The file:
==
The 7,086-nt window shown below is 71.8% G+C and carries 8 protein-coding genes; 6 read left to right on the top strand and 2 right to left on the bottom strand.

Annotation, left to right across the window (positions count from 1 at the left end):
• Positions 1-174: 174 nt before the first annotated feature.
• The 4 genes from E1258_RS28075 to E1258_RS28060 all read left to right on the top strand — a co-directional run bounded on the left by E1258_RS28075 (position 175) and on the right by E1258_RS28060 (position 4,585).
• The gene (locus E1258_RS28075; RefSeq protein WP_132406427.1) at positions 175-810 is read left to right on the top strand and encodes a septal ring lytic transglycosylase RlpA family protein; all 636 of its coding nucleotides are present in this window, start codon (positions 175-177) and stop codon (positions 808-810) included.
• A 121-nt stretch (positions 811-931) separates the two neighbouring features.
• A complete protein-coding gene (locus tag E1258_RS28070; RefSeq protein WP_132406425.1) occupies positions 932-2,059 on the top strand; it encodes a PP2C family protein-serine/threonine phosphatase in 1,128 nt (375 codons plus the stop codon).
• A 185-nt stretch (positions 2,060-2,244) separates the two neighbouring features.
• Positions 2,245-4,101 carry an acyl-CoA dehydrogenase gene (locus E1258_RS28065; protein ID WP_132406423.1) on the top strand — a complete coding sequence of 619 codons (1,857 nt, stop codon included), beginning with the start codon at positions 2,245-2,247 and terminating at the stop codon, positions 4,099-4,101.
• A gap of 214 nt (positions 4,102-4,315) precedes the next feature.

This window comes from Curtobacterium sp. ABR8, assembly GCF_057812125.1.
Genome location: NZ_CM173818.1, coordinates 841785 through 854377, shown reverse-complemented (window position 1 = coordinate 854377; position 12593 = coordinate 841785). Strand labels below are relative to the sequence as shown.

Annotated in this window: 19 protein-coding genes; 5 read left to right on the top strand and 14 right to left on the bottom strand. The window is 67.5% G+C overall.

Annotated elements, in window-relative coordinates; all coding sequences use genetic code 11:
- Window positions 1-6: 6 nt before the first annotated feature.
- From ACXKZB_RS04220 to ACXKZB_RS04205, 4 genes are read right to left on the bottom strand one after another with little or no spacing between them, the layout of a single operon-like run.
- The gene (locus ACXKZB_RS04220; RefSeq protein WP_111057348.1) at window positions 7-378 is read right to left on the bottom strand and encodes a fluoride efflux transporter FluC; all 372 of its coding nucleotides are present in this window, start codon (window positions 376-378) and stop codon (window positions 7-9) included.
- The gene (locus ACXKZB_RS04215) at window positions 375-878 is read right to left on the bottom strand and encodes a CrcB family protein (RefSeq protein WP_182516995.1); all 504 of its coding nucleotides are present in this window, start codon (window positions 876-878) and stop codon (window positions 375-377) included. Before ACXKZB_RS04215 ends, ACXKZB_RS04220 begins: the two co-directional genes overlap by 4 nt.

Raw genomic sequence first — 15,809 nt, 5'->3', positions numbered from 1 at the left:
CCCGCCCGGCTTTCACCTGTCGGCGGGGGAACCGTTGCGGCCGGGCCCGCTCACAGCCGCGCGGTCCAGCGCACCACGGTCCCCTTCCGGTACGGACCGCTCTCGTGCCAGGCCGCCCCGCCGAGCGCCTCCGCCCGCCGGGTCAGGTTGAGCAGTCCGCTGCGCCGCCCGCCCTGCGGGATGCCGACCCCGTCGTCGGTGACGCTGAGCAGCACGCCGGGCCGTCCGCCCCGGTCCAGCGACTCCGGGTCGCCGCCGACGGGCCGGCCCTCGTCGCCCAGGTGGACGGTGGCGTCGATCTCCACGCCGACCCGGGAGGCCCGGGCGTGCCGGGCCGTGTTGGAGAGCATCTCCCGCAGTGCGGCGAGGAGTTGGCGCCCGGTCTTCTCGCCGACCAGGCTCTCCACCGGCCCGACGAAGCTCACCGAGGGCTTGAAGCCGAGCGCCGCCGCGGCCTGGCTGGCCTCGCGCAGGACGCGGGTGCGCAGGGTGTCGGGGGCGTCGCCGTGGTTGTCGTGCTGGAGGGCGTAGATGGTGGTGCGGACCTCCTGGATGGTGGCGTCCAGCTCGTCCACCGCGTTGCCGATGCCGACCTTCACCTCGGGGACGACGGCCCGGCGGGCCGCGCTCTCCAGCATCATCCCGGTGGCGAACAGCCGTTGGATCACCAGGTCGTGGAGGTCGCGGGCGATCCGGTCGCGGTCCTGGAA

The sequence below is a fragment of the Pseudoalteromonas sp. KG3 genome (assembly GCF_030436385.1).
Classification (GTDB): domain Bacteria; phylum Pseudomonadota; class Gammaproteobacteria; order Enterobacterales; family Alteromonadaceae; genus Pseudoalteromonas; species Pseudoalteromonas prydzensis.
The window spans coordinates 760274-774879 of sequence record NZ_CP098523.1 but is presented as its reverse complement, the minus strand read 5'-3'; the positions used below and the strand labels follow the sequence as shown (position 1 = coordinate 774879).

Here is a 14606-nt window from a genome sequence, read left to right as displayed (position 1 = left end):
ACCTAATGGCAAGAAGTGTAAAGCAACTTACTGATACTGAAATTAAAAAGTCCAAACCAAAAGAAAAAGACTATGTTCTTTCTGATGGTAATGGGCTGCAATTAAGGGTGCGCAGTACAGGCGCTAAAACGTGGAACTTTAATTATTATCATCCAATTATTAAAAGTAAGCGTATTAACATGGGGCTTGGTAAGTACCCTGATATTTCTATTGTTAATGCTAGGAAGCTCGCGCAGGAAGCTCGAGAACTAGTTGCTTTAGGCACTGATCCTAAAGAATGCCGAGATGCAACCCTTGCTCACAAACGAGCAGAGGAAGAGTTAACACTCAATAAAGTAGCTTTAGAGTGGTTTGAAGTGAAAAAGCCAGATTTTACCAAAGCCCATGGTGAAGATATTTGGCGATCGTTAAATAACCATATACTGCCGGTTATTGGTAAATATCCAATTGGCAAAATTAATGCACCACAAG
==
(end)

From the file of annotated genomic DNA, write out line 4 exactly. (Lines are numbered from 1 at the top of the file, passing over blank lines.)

• The 4 genes from E1258_RS28075 to E1258_RS28060 all read left to right on the top strand — a co-directional run bounded on the left by E1258_RS28075 (position 175) and on the right by E1258_RS28060 (position 4,585).